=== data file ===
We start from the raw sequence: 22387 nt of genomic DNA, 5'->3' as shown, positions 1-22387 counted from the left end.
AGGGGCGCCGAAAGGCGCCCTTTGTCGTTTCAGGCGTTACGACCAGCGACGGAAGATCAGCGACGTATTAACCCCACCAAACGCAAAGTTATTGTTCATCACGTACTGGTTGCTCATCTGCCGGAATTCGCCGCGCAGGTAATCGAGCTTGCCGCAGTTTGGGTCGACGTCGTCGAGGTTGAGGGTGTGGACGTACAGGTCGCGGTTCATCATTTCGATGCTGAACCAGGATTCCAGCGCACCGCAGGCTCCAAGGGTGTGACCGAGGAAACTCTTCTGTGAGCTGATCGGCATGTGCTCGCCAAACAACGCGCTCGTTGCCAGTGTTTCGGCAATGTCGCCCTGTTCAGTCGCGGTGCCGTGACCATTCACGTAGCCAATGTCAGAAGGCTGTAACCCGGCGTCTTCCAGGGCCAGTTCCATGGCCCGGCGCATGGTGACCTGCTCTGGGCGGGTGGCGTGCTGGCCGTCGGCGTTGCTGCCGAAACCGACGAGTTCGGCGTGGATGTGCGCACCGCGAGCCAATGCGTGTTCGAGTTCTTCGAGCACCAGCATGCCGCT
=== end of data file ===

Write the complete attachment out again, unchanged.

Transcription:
We start from the raw sequence: 22387 nt of genomic DNA, 5'->3' as shown, positions 1-22387 counted from the left end.
AGGGGCGCCGAAAGGCGCCCTTTGTCGTTTCAGGCGTTACGACCAGCGACGGAAGATCAGCGACGTATTAACCCCACCAAACGCAAAGTTATTGTTCATCACGTACTGGTTGCTCATCTGCCGGAATTCGCCGCGCAGGTAATCGAGCTTGCCGCAGTTTGGGTCGACGTCGTCGAGGTTGAGGGTGTGGACGTACAGGTCGCGGTTCATCATTTCGATGCTGAACCAGGATTCCAGCGCACCGCAGGCTCCAAGGGTGTGACCGAGGAAACTCTTCTGTGAGCTGATCGGCATGTGCTCGCCAAACAACGCGCTCGTTGCCAGTGTTTCGGCAATGTCGCCCTGTTCAGTCGCGGTGCCGTGACCATTCACGTAGCCAATGTCAGAAGGCTGTAACCCGGCGTCTTCCAGGGCCAGTTCCATGGCCCGGCGCATGGTGACCTGCTCTGGGCGGGTGGCGTGCTGGCCGTCGGCGTTGCTGCCGAAACCGACGAGTTCGGCGTGGATGTGCGCACCGCGAGCCAATGCGTGTTCGAGTTCTTCGAGCACCAGCATGCCGCT